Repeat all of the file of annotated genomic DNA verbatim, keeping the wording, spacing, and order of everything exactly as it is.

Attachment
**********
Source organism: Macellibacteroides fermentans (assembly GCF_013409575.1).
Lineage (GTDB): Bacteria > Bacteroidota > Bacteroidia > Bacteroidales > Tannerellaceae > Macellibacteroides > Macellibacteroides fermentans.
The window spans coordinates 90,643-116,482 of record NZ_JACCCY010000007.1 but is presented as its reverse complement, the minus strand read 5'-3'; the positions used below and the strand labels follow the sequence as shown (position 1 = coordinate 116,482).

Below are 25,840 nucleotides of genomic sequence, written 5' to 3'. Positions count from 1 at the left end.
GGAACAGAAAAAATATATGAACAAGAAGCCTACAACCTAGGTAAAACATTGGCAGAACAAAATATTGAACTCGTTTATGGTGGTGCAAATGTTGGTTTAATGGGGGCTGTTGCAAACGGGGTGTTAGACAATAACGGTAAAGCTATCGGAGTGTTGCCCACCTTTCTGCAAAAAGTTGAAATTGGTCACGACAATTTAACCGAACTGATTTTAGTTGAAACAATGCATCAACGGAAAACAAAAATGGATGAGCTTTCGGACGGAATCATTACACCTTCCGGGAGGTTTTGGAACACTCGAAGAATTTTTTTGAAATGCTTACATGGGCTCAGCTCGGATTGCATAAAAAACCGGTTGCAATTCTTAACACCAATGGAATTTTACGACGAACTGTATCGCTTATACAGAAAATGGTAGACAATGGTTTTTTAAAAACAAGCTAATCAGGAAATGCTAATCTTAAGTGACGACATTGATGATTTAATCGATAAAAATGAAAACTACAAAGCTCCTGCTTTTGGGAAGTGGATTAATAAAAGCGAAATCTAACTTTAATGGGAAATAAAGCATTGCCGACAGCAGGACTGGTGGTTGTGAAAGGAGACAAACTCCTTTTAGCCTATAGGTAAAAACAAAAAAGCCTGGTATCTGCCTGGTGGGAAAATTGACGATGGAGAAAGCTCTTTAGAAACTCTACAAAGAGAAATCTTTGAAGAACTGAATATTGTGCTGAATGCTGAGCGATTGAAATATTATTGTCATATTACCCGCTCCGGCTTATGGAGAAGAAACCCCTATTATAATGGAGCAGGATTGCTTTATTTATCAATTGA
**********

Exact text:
Source organism: Macellibacteroides fermentans (assembly GCF_013409575.1).
Lineage (GTDB): Bacteria > Bacteroidota > Bacteroidia > Bacteroidales > Tannerellaceae > Macellibacteroides > Macellibacteroides fermentans.
The window spans coordinates 90,643-116,482 of record NZ_JACCCY010000007.1 but is presented as its reverse complement, the minus strand read 5'-3'; the positions used below and the strand labels follow the sequence as shown (position 1 = coordinate 116,482).

Below are 25,840 nucleotides of genomic sequence, written 5' to 3'. Positions count from 1 at the left end.
GGAACAGAAAAAATATATGAACAAGAAGCCTACAACCTAGGTAAAACATTGGCAGAACAAAATATTGAACTCGTTTATGGTGGTGCAAATGTTGGTTTAATGGGGGCTGTTGCAAACGGGGTGTTAGACAATAACGGTAAAGCTATCGGAGTGTTGCCCACCTTTCTGCAAAAAGTTGAAATTGGTCACGACAATTTAACCGAACTGATTTTAGTTGAAACAATGCATCAACGGAAAACAAAAATGGATGAGCTTTCGGACGGAATCATTACACCTTCCGGGAGGTTTTGGAACACTCGAAGAATTTTTTTGAAATGCTTACATGGGCTCAGCTCGGATTGCATAAAAAACCGGTTGCAATTCTTAACACCAATGGAATTTTACGACGAACTGTATCGCTTATACAGAAAATGGTAGACAATGGTTTTTTAAAAACAAGCTAATCAGGAAATGCTAATCTTAAGTGACGACATTGATGATTTAATCGATAAAAATGAAAACTACAAAGCTCCTGCTTTTGGGAAGTGGATTAATAAAAGCGAAATCTAACTTTAATGGGAAATAAAGCATTGCCGACAGCAGGACTGGTGGTTGTGAAAGGAGACAAACTCCTTTTAGCCTATAGGTAAAAACAAAAAAGCCTGGTATCTGCCTGGTGGGAAAATTGACGATGGAGAAAGCTCTTTAGAAACTCTACAAAGAGAAATCTTTGAAGAACTGAATATTGTGCTGAATGCTGAGCGATTGAAATATTATTGTCATATTACCCGCTCCGGCTTATGGAGAAGAAACCCCTATTATAATGGAGCAGGATTGCTTTATTTATCAATTGA